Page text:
Sandwiched in the middle of a successful week of Freshers’ Plays, The Woman Who Cooked Her Husband is explained perfectly in the title: a woman, on discovery that her gluttonous husband has been having an affair, kills him and, in cahoots with the women with whom he was having said affair, decides the best way to dispose of the body and wreak her final revenge is to cook him. The play itself is a tricky blend of domestic realism and absurdity, an admirable challenge for this newest bunch of St Andrews’ thespians to get their teeth into.
The production was at its strongest aesthetically. The characters were linked by the thread of green that ran throughout their costumes: Toby Parker (Husband) was bedecked in green trousers and braces, Eilidh Mack (The Wife) was clothed in a green hostess outfit, and Ellen White (The Mistress) was in a green dress. Similarly, the use of a green and pink light to suggest two different houses was a simple, yet effective way of changing the location of a scene. Clearly this was a production team that had put thought and time into the aesthetic of the play, raising its quality. Similarly, there was a nice sense of the characters’ physicality throughout. As the titular husband has to spend much of the time dashing between wife and mistress, the production did a good job of creating the sense of a real rush between the two antithetical women. By having Parker racing from one side of the stage to the other, complete with ever-swelling strings beneath the action, the physical side of the play had a lovely pace to it.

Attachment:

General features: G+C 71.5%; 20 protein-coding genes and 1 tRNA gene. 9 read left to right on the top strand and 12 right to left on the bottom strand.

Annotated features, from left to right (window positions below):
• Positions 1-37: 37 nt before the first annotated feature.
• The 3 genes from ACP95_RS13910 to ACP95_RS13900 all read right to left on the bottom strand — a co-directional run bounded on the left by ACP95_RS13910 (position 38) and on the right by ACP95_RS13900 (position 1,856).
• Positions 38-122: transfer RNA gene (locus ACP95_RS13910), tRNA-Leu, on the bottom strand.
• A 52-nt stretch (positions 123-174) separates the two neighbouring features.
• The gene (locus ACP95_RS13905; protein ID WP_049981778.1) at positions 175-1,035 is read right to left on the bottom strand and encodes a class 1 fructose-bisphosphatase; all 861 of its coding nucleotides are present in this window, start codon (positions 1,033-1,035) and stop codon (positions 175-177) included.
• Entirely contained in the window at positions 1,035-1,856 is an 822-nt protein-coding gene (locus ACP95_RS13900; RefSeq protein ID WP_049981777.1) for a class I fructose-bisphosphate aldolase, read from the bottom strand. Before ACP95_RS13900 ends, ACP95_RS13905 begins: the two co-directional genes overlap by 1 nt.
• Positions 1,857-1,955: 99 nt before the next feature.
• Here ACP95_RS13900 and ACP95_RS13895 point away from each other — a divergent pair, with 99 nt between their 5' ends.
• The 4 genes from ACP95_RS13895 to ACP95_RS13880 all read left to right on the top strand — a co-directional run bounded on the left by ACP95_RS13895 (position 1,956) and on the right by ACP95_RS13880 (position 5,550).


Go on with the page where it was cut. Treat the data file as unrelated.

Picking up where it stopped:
Similarly, there were some good ideas in terms of the acting too. Whilst Parkers’s excessive cockney accent was grating at the start of the piece, from the mid-point onwards it provided a lovely contrast to the two Scottish voices of the women. White too did a nice job in being an ‘unwomenly’ women by being brash and bold. However, it was Mack who was the standout of The Woman Who Cooked Her Husband. From Mack’s opening monologue to the close of the play she seemed to be leading the rest of the cast with a calm confidence.
Where the production fell down was in a general lack of polish. Cues had to be given, there were some unconfident entrances, and a couple of missed spots. Of course, there is only so much that can be done in the short six week period afforded to Freshers’ Plays, but lines and blocking should always be learnt before a performance! I would like to have seen a little more thought put into the delivery of the lines themselves: the lines were sometimes just thrown away where there should have been some more comedy eked out of them.
The Woman Who Cooked Her Husband certainly was an afternoon well spent. The comedy of the piece was well realised and, with a little more confidence and dynamism, there were enough ideas and strong moments in the piece for it to have become a well-rounded performance. I would like to encourage director Eilidh Hughes to try their hand at another play in the future.
Photos courtesy of Katie Brennan.